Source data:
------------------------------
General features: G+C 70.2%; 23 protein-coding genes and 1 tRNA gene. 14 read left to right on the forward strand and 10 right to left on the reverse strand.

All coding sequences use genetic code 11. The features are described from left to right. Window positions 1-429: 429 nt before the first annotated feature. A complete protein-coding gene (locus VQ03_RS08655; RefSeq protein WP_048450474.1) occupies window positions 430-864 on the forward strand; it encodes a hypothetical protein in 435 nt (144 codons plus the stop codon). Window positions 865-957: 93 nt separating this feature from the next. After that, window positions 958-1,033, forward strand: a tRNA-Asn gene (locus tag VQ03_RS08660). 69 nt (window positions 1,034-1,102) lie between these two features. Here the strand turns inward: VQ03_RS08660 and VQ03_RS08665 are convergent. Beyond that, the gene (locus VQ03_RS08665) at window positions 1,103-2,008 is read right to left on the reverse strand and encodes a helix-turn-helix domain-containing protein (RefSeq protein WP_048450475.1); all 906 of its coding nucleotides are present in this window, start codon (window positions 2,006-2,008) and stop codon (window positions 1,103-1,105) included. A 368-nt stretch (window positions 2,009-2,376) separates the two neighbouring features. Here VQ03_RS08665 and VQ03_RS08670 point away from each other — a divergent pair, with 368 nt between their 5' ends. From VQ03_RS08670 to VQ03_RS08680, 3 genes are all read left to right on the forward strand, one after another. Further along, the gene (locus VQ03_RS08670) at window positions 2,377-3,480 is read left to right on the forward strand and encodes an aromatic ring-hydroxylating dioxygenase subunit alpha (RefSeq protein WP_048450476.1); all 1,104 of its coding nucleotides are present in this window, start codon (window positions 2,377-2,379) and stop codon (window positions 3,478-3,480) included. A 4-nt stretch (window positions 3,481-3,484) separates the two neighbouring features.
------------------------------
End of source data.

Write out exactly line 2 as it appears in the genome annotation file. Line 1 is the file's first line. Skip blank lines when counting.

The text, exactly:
All coding sequences use genetic code 11. The features are described from left to right. Window positions 1-429: 429 nt before the first annotated feature. A complete protein-coding gene (locus VQ03_RS08655; RefSeq protein WP_048450474.1) occupies window positions 430-864 on the forward strand; it encodes a hypothetical protein in 435 nt (144 codons plus the stop codon). Window positions 865-957: 93 nt separating this feature from the next. After that, window positions 958-1,033, forward strand: a tRNA-Asn gene (locus tag VQ03_RS08660). 69 nt (window positions 1,034-1,102) lie between these two features. Here the strand turns inward: VQ03_RS08660 and VQ03_RS08665 are convergent. Beyond that, the gene (locus VQ03_RS08665) at window positions 1,103-2,008 is read right to left on the reverse strand and encodes a helix-turn-helix domain-containing protein (RefSeq protein WP_048450475.1); all 906 of its coding nucleotides are present in this window, start codon (window positions 2,006-2,008) and stop codon (window positions 1,103-1,105) included. A 368-nt stretch (window positions 2,009-2,376) separates the two neighbouring features. Here VQ03_RS08665 and VQ03_RS08670 point away from each other — a divergent pair, with 368 nt between their 5' ends. From VQ03_RS08670 to VQ03_RS08680, 3 genes are all read left to right on the forward strand, one after another. Further along, the gene (locus VQ03_RS08670) at window positions 2,377-3,480 is read left to right on the forward strand and encodes an aromatic ring-hydroxylating dioxygenase subunit alpha (RefSeq protein WP_048450476.1); all 1,104 of its coding nucleotides are present in this window, start codon (window positions 2,377-2,379) and stop codon (window positions 3,478-3,480) included. A 4-nt stretch (window positions 3,481-3,484) separates the two neighbouring features.